and sharp, often repeated from their desire of keeping in close
company, and so loud as to be heard at great distances. Their
food consists largely of insects, a black water-spider proving a
great dainty with them. In incubating, no nest is made, the female
depositing three eggs in the dried rushes found in the salt marshes,
and far enough inland to be beyond the reach of the tide. The
eggs are of a greenish color, marked with irregular splashes of
very dark umber, and measuring about I.75 by X.12 inches. The
parents are longer incubating than birds hatched upon the sand,
and the young, until the following winter, have different markings
from the parent birds. Audubon tells us that " when an accident
happens to the female during the breeding season, her mate mani-
fests a most affectionate concern; but the female in such a case
acts differently. On shooting several males on various occasions,
whether they were killed outright, or fell wounded on the earth or
the water, I observed that the female would only take a round as
she rose above the reach of shot, and move off at once to some
considerable distance; but when the female dropped, if on the
water, the male would plunge headlong toward her, and alighting
by her side, would do all in his powver to aid her in swimming
or flying off. If she fell on the ground, he would alight there,
and exhibit the same marks of anxious care, thus affording to the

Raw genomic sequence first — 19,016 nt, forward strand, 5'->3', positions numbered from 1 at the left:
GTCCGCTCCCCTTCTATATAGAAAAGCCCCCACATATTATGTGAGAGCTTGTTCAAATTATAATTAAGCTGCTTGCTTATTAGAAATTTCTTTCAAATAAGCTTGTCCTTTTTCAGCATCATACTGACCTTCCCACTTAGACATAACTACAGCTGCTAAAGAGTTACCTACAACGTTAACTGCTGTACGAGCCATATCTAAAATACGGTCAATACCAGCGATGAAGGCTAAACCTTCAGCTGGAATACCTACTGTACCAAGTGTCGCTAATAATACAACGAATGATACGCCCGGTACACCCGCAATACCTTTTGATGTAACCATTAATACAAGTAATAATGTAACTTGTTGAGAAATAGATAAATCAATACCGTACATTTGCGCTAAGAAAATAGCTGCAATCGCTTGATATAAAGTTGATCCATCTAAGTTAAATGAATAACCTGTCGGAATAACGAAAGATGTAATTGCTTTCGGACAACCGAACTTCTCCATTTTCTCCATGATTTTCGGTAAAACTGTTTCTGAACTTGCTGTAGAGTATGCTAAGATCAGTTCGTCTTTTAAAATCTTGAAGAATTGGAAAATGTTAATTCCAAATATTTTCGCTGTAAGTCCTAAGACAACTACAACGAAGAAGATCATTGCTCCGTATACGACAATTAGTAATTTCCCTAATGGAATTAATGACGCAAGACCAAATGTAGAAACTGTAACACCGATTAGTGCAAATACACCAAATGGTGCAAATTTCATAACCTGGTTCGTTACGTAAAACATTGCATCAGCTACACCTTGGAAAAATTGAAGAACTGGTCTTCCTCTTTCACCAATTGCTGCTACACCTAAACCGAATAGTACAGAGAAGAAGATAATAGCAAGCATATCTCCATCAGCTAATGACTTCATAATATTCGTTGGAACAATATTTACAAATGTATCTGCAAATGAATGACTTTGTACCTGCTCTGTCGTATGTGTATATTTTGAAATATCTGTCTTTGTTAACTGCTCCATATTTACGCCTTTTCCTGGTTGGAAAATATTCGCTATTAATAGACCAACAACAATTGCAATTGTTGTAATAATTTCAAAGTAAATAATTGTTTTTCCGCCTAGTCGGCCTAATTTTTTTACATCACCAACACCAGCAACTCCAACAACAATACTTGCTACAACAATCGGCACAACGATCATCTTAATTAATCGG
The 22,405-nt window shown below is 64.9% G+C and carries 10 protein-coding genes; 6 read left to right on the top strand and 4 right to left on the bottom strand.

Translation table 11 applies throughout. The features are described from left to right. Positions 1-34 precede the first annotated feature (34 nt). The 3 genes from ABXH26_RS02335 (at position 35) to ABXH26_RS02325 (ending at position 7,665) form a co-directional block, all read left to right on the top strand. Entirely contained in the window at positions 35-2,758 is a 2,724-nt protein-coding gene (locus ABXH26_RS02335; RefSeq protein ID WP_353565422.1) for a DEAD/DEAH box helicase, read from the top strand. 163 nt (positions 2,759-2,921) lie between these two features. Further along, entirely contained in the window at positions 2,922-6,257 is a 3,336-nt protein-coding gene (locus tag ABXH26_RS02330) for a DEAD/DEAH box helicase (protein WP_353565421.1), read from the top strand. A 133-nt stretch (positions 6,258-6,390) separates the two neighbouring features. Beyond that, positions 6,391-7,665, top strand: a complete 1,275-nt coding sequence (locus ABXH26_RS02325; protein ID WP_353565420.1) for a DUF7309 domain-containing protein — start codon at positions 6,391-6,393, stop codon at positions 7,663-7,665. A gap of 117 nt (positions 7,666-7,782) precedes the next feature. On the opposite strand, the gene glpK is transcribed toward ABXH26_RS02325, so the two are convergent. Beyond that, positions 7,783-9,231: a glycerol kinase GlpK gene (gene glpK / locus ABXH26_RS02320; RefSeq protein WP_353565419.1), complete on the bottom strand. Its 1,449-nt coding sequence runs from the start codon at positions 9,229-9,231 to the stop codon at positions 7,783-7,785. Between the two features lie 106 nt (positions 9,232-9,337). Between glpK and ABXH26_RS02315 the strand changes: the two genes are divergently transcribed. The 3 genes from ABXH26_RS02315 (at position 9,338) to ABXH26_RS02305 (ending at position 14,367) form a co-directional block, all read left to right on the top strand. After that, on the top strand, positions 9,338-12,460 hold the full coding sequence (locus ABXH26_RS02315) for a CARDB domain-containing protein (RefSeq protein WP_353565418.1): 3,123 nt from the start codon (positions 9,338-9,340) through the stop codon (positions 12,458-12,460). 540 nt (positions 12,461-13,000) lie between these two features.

gunner the best opportunity of destroying him."  N
Ross' Gull-Wedged-tailed Gull. (Rhodosteihia rosea.)
Fig. 3.
Almost absolutely nothing is known regarding this bird. There
is no record of its appearance in the United States, and up to i865
but five specimens were known. It is confined to the polar world,
and has been observed in zones of water beyond 820 latitude. One
or two have been seen in England. MacGillivray first mentioned
the bird in X826, and later, Dr. Richardson, in the Fauna Boreali-
Americana, says that "two specimens of this Gull were killed on
the coast of Melville Peninsula, on Sir Edward Parry's second
voyage, one of which is preserved in the Museum of the Univer-
sity of Edinburgh. Commander Ross, in his Zoological Appendix
to Sir Edward Parry's narrative of his most adventurous boat voy-
age toward the Pole, relates that several were seen during the
journey over the ice north ef Spitzbergen, and that Lieutenant
Forster also found the species in Waygait Straits, which is proba-
bly one of its breeding places."
Buffalo-headed Duck-Buffie-head-Butter-ball-Dipper-Spirit Duok.
(Bucephala albeola.)
Fig. +
Until recently this Duck was supposed not to breed within the
United States, but Dr. Coues states that he has reason to believe
that it nests in Northern Dakota. In the spring and autumn it is
a very common bird all along our coasts, where it associates with
other Ducks. It is an expert diver, and is so wary that only the
most expert gunner is enabled to bag it. When feeding, one
always remains as sentinel, while the others dive in search of food.
In case of an alarm the sentinel gives a sharp quack, when all rise
to the surface, and learning the cause of the warning, immediately
dive again, and, under water, swim off to a distance of several hun-
dred feet. It flies with great velocity, and when on the wing gives
utterance to a quick succession of guttural "lquacks I quack!
quack!" It builds a feathery nest some distance from the ground,
selecting a dead tree for the purpose, and lays from five to eight
eggs. The eggs are without markings, in color a compromise be-
tween a creamy white and a grayish-olive, and measure about 2 by
1.50 inches. Its food consists principally of fish, which gives a